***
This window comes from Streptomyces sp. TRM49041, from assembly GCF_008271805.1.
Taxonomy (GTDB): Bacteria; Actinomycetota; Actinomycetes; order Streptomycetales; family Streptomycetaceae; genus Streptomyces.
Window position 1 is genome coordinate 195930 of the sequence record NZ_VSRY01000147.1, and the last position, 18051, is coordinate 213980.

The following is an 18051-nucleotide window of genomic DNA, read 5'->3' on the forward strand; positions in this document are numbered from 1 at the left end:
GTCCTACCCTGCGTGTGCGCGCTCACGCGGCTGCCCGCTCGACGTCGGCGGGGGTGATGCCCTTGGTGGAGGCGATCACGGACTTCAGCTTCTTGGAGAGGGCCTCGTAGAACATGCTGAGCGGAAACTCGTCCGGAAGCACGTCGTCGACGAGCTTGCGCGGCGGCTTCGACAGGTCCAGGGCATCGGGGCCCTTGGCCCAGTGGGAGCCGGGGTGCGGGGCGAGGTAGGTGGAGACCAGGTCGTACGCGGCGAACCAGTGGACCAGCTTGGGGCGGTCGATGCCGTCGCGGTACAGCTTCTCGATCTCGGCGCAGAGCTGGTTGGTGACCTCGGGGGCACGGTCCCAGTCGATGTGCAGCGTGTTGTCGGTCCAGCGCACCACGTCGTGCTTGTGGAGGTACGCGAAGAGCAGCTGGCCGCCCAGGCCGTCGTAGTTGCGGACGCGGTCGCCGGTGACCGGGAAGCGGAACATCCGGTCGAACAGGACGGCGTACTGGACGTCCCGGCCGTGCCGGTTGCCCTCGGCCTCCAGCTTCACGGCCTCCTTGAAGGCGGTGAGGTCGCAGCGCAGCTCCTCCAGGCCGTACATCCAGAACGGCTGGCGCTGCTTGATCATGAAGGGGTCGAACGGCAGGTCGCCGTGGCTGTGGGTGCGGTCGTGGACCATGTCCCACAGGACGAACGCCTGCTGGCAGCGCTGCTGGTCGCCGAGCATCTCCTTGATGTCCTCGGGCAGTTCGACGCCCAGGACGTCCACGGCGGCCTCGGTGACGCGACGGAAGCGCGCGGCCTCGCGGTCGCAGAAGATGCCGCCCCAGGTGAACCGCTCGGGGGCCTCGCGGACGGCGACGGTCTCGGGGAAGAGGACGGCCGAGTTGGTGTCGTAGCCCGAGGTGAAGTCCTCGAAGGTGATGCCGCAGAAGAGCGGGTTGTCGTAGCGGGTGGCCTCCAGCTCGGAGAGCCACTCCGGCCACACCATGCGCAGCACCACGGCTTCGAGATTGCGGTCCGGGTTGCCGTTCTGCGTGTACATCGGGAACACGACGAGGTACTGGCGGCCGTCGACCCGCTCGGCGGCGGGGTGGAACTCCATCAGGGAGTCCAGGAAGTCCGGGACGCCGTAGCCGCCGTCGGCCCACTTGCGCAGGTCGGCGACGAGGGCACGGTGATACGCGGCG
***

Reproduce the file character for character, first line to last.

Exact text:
This window comes from Streptomyces sp. TRM49041, from assembly GCF_008271805.1.
Taxonomy (GTDB): Bacteria; Actinomycetota; Actinomycetes; order Streptomycetales; family Streptomycetaceae; genus Streptomyces.
Window position 1 is genome coordinate 195930 of the sequence record NZ_VSRY01000147.1, and the last position, 18051, is coordinate 213980.

The following is an 18051-nucleotide window of genomic DNA, read 5'->3' on the forward strand; positions in this document are numbered from 1 at the left end:
GTCCTACCCTGCGTGTGCGCGCTCACGCGGCTGCCCGCTCGACGTCGGCGGGGGTGATGCCCTTGGTGGAGGCGATCACGGACTTCAGCTTCTTGGAGAGGGCCTCGTAGAACATGCTGAGCGGAAACTCGTCCGGAAGCACGTCGTCGACGAGCTTGCGCGGCGGCTTCGACAGGTCCAGGGCATCGGGGCCCTTGGCCCAGTGGGAGCCGGGGTGCGGGGCGAGGTAGGTGGAGACCAGGTCGTACGCGGCGAACCAGTGGACCAGCTTGGGGCGGTCGATGCCGTCGCGGTACAGCTTCTCGATCTCGGCGCAGAGCTGGTTGGTGACCTCGGGGGCACGGTCCCAGTCGATGTGCAGCGTGTTGTCGGTCCAGCGCACCACGTCGTGCTTGTGGAGGTACGCGAAGAGCAGCTGGCCGCCCAGGCCGTCGTAGTTGCGGACGCGGTCGCCGGTGACCGGGAAGCGGAACATCCGGTCGAACAGGACGGCGTACTGGACGTCCCGGCCGTGCCGGTTGCCCTCGGCCTCCAGCTTCACGGCCTCCTTGAAGGCGGTGAGGTCGCAGCGCAGCTCCTCCAGGCCGTACATCCAGAACGGCTGGCGCTGCTTGATCATGAAGGGGTCGAACGGCAGGTCGCCGTGGCTGTGGGTGCGGTCGTGGACCATGTCCCACAGGACGAACGCCTGCTGGCAGCGCTGCTGGTCGCCGAGCATCTCCTTGATGTCCTCGGGCAGTTCGACGCCCAGGACGTCCACGGCGGCCTCGGTGACGCGACGGAAGCGCGCGGCCTCGCGGTCGCAGAAGATGCCGCCCCAGGTGAACCGCTCGGGGGCCTCGCGGACGGCGACGGTCTCGGGGAAGAGGACGGCCGAGTTGGTGTCGTAGCCCGAGGTGAAGTCCTCGAAGGTGATGCCGCAGAAGAGCGGGTTGTCGTAGCGGGTGGCCTCCAGCTCGGAGAGCCACTCCGGCCACACCATGCGCAGCACCACGGCTTCGAGATTGCGGTCCGGGTTGCCGTTCTGCGTGTACATCGGGAACACGACGAGGTACTGGCGGCCGTCGACCCGCTCGGCGGCGGGGTGGAACTCCATCAGGGAGTCCAGGAAGTCCGGGACGCCGTAGCCGCCGTCGGCCCACTTGCGCAGGTCGGCGACGAGGGCACGGTGATACGCGGCG